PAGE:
For me, like many young people huddled under the banner of ‘Third Culture Kids’, my Algerian family had been the pixelated faces that I saw over Skype calls. As a teenager I was reticent to speak to these fast-moving images, mainly because I had nothing to say. What relationship can you have with strangers that so happen to be your relatives?

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In November 2016, I was finally able to go to Algerian capital Algiers and see where my father had grown up. I was welcomed into the happy cacophony of a family house where my 9 aunts and uncles and 40 cousins would pass through every week. But more importantly, I was able to experience for myself the family roots whose strength and vitality I hadn’t felt up until this journey. It was as if upon meeting my family that I did not have around me when growing up, that I had discovered a part of myself. I had become aware of a part of me that in fact had always been there.

I was soon initiated into one of the richest parts of Algerian culture, the food. Mhadjeb, a rolled pancake with a spicy tomato filling, is a staple of Algerian cuisine and one that my aunts continue to make by hand. Its preparation and the family’s recipe have been passed down the generations, though Fatiha, pictured below, repeatedly reminds me that each sister has their own way of making them. As a quick snack or part of a wedding banquet, Mhadjeb always feature on the Algerian dinner table.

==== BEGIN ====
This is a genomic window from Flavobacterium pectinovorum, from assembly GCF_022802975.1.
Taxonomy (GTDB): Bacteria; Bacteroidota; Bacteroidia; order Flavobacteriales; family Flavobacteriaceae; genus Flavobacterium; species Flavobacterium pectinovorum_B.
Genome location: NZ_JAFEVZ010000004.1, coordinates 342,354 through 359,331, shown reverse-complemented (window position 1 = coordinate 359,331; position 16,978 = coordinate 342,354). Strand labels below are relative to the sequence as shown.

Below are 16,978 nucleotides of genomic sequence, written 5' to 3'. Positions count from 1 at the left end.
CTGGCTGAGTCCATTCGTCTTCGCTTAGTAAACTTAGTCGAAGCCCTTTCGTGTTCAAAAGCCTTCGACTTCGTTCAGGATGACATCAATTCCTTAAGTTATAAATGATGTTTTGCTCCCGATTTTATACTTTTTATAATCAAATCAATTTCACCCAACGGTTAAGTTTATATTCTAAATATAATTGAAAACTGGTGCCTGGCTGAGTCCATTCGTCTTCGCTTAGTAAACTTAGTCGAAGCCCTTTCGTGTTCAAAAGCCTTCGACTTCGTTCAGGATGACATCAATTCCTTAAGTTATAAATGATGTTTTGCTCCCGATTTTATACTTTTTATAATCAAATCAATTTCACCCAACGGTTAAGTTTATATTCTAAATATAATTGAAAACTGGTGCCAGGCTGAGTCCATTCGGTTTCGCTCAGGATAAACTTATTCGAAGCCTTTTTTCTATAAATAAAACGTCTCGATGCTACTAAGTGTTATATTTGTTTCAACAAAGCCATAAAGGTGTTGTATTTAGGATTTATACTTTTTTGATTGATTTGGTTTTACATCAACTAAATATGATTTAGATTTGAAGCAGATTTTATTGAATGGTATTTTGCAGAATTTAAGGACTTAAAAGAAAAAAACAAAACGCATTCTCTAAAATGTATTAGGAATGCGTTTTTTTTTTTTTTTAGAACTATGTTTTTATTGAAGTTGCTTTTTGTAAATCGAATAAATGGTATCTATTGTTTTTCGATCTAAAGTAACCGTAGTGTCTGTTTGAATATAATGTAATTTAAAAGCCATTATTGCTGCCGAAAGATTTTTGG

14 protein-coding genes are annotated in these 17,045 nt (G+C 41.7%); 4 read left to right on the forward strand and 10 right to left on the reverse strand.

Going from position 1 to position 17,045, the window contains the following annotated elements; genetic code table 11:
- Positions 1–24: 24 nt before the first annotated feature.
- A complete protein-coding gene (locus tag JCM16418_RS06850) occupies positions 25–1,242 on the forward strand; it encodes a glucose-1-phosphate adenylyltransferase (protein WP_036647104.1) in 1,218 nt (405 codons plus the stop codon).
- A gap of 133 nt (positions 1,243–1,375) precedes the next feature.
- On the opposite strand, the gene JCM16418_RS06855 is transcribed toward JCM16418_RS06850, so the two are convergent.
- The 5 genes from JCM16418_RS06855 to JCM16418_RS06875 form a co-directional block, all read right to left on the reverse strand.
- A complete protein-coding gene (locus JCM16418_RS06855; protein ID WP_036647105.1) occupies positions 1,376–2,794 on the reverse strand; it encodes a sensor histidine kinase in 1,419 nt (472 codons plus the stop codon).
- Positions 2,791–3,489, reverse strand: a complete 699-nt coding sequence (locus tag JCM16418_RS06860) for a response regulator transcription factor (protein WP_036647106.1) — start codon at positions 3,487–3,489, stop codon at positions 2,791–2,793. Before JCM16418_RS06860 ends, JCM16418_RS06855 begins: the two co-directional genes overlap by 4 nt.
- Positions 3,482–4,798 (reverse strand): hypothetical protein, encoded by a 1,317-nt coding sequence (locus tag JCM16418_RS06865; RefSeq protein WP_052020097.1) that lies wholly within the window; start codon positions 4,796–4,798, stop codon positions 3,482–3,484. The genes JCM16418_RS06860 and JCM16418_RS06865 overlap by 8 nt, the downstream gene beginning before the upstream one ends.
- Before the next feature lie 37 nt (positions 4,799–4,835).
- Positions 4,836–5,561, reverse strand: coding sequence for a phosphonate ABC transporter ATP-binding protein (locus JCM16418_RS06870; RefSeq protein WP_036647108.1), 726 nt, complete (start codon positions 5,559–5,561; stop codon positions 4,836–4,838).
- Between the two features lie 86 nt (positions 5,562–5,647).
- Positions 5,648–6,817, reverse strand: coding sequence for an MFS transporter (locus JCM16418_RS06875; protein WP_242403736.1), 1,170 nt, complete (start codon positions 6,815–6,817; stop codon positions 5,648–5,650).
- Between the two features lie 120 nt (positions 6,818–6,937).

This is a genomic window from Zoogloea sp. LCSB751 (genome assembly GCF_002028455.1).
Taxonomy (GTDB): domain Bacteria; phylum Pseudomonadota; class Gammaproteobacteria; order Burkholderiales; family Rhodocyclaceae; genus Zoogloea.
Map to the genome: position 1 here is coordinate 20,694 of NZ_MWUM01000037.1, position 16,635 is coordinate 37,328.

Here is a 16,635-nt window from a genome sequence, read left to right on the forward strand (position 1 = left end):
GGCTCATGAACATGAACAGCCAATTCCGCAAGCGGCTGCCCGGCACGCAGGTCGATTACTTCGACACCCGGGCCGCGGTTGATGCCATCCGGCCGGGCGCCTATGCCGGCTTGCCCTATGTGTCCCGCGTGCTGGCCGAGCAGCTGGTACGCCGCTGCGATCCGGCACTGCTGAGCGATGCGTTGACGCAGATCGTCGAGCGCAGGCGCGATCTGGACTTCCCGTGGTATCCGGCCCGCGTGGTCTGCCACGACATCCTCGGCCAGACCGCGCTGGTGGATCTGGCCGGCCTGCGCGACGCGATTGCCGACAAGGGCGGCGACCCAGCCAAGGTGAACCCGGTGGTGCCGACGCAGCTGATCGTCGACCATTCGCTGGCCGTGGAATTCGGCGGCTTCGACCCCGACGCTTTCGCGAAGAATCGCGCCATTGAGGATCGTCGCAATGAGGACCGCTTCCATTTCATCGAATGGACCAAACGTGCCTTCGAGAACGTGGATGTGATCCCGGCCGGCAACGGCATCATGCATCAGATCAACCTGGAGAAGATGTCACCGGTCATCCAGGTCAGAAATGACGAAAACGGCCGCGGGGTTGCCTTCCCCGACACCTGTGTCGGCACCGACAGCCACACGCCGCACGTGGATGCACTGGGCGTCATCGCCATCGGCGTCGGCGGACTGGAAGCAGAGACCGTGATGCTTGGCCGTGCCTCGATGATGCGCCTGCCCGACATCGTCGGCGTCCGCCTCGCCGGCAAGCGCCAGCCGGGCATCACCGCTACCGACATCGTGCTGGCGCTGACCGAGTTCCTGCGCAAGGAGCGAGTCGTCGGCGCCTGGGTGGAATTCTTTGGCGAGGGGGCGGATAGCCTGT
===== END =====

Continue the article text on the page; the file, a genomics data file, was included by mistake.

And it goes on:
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However meeting your family for the first time is no walk in the park: I had for a long time carried around the heavy burden of expectation that I thought my family would have of me. Whilst I was welcomed with open arms, feeling the warmth of an unconditional love that only now could be physically expressed, it soon became apparent that I had grown up in a culture very different from that of Algeria. I was asked all the time ‘What are your job prospects?’ and anxiously by my grandmother ‘Have you found a kind Muslim boy to be your husband?’. My cousins mirrored my own unease when I asked them ‘What are you passionate about?’ or ‘Why did you choose to study medicine?’.